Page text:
- Title: Love is (once again) in the air: New York City's marriage bureau reopens
- Date: 23rd July 2021
- Summary: SIGN READING (English): "MASK OR CLOTH FACE MASK COVERING REQUIRED" / GIANT PHOTOGRAPH OF CITY HALL CEILING / GIANT PHOTOGRAPH OF CITY HALL
- Embargoed: 6th August 2021 19:57
- Keywords: COVID-19 Manhattan Marriage Bureau coronavirus love married pandemic weddings
- Location: NEW YORK, NEW YORK, UNITED STATES
- City: NEW YORK, NEW YORK, UNITED STATES
- Country: USA
- Topics: Human Interest/Brights/Odd News,Society/Social Issues,United States
- Reuters ID: LVA002EN2B13B
- Aspect Ratio: 16:9
- Story Text: New Yorkers Sae Feurtado, 32, and Richard Kissi, 34, waited two years to say "I do" as the coronavirus pandemic upended their plans, but on Friday (July 23) morning, they finally walked towards the steps of the Manhattan Marriage Bureau to get married.
The couple's wedding ceremony was among the first ones to be held in-person once again at the bureau in lower Manhattan after a 16-month shutdown imposed by COVID-19.
"It worked out, it was meant to happen today," said a nervous and excited Fuertado, clad in a flowery gown and a bedazzled headpiece, clutching a bouquet of purple flowers.
Thousands of people from all over the world eloped every year in the two chapels housed inside the 1920s art deco building. Prior to the pandemic, about 50,000 ceremonies would take place on average every year throughout the five boroughs, said City Clerk Michael McSweeney.
"Very exciting," McSweeney said of the reopening, which was announced last week by New York City Mayor Bill de Blasio.
A small store lodged in the marble hallway leading to the chapels offered flowers, rings, veils, and bowties. For the first time in 16 months, couples stood against the famed oversize photograph of City Hall -- where marriage ceremonies were held before 2009.
But the lingering pandemic led city officials to introduce new protocols and put restrictions in place before reopening its doors.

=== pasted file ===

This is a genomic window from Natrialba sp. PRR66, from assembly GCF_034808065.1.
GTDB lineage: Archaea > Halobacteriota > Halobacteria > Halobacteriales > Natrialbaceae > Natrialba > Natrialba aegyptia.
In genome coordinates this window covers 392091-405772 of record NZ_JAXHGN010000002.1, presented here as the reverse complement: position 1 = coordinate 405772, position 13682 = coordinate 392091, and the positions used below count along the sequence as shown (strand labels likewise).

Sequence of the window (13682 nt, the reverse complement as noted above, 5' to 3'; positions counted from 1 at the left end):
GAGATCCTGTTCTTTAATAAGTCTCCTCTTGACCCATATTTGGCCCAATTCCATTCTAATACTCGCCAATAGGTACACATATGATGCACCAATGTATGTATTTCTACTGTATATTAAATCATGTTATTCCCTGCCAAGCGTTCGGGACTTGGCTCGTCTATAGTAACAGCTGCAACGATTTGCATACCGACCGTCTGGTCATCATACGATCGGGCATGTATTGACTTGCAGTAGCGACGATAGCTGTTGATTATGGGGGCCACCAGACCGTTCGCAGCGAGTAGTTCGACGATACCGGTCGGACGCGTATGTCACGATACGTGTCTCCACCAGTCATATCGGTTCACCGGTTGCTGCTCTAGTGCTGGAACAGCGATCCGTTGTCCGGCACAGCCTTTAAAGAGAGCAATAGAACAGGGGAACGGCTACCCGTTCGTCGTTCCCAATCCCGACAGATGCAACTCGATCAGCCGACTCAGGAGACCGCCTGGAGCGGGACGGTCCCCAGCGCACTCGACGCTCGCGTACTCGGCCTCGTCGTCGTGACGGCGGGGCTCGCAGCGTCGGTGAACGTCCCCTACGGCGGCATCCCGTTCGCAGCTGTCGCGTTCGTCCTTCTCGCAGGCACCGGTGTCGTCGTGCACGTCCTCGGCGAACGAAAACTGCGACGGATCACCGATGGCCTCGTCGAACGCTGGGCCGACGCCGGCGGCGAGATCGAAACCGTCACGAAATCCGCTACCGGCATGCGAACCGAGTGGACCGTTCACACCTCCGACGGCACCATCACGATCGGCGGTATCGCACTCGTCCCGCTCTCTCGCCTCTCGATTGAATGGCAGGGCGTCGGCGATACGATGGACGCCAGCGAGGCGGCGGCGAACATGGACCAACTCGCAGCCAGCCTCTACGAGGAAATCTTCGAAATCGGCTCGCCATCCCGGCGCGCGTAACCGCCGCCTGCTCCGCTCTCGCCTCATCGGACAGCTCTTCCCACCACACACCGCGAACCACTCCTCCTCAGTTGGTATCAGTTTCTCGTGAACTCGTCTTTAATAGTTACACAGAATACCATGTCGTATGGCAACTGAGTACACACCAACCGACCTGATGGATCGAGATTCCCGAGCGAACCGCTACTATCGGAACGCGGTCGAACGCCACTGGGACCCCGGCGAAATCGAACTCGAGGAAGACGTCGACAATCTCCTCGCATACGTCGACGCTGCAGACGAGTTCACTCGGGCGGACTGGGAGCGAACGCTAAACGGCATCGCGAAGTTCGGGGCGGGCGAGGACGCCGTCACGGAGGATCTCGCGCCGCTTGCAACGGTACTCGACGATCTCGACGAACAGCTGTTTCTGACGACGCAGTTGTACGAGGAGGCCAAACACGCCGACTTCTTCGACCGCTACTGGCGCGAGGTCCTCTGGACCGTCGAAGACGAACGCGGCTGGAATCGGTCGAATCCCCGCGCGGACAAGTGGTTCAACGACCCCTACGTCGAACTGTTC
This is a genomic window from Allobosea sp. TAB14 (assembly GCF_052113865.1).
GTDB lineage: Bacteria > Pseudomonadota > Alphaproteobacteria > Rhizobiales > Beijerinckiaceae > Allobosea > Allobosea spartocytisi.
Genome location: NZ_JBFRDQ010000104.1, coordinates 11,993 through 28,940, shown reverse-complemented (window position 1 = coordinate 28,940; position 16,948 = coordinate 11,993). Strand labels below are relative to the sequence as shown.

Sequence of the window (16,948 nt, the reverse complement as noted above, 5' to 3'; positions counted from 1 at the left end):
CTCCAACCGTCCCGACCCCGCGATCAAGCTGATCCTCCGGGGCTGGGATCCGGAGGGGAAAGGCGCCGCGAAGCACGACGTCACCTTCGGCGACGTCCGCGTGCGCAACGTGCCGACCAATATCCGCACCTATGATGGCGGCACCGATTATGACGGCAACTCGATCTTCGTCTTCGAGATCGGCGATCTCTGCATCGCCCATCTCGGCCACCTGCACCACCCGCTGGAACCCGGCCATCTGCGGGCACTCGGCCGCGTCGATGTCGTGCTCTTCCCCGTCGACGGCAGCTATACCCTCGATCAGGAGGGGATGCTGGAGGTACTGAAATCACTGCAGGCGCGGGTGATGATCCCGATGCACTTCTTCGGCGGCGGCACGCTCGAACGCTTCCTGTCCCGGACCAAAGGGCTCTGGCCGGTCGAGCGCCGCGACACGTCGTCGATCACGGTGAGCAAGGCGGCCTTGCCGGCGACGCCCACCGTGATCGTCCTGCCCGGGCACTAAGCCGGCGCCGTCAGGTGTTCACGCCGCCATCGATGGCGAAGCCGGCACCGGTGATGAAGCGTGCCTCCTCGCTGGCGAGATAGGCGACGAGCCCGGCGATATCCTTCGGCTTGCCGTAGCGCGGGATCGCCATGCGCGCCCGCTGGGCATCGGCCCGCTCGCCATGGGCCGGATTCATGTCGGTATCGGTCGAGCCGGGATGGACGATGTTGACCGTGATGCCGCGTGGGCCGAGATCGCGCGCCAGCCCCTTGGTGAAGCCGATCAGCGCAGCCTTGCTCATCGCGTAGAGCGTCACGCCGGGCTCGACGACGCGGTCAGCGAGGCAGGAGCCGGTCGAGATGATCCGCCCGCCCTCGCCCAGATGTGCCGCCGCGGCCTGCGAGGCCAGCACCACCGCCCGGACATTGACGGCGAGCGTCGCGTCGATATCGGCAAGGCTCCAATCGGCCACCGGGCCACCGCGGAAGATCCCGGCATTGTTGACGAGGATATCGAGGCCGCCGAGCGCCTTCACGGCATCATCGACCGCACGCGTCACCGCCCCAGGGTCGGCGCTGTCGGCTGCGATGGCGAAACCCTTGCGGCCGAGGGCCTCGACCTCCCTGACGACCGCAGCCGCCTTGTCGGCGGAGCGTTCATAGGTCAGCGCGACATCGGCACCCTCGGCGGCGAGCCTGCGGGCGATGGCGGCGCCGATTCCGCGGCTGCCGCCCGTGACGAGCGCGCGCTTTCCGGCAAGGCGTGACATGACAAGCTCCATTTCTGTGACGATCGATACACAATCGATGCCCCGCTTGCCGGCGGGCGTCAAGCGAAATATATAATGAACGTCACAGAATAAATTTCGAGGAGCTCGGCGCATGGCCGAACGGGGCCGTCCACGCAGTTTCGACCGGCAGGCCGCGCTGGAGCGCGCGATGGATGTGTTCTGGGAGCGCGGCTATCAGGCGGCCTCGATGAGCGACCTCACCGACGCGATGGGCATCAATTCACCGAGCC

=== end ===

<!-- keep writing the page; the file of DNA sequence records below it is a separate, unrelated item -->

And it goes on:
Wedding ceremonies are by reservation only, McSweeney said, and couples are allowed to bring one witness to respect the four-people limit in the pastel-colored East and West chapel.
Elopers are required to wear a mask and a plexiglass sheet has been mounted on the podiums from which officiants perform ceremonies.
Pablo Calderon and Fabian Gavilanes said they were able to lower their masks to seal their vows with a kiss on Friday morning.
Calderon, 31, wore a suit and tie to mark the big day while Gavilanes sported a light pink bowtie over a white shirt. They said they were thrilled to finally get married after COVID-19 forced them to postpone their wedding, which was originally scheduled for August of last year.
For now, two ceremonies can take place every 15 minutes, said McSweeney.
While the bureau has been issuing licenses for marriage and other unions throughout the pandemic, virtual weddings only began in May and ended June 30 this year due to technical hurdles, McSweeney said, and only 300 virtual weddings were performed.
Outside the building, George Taxi set up his flower stand on Friday for the first time since March of last year. Bouquets of roses adorned with baby's breath and purple statice were showcased in vases next to trays of rings.
"It feels great to be back," said Taxi. "Just being around people who are happy... It's one of the happiest days of their life so to be a small part of that is great."
(Production: Roselle Chen, Maria Caspani, Hussein Al Waaile)
- Copyright Holder: REUTERS
- Copyright Notice: (c) Copyright Thomson Reuters 2021. Open For Restrictions - http://about.reuters.com/fulllegal.asp
- Usage Terms/Restrictions: Footage contains photographs or artwork. User is responsible for obtaining additional clearances before publishing this clip.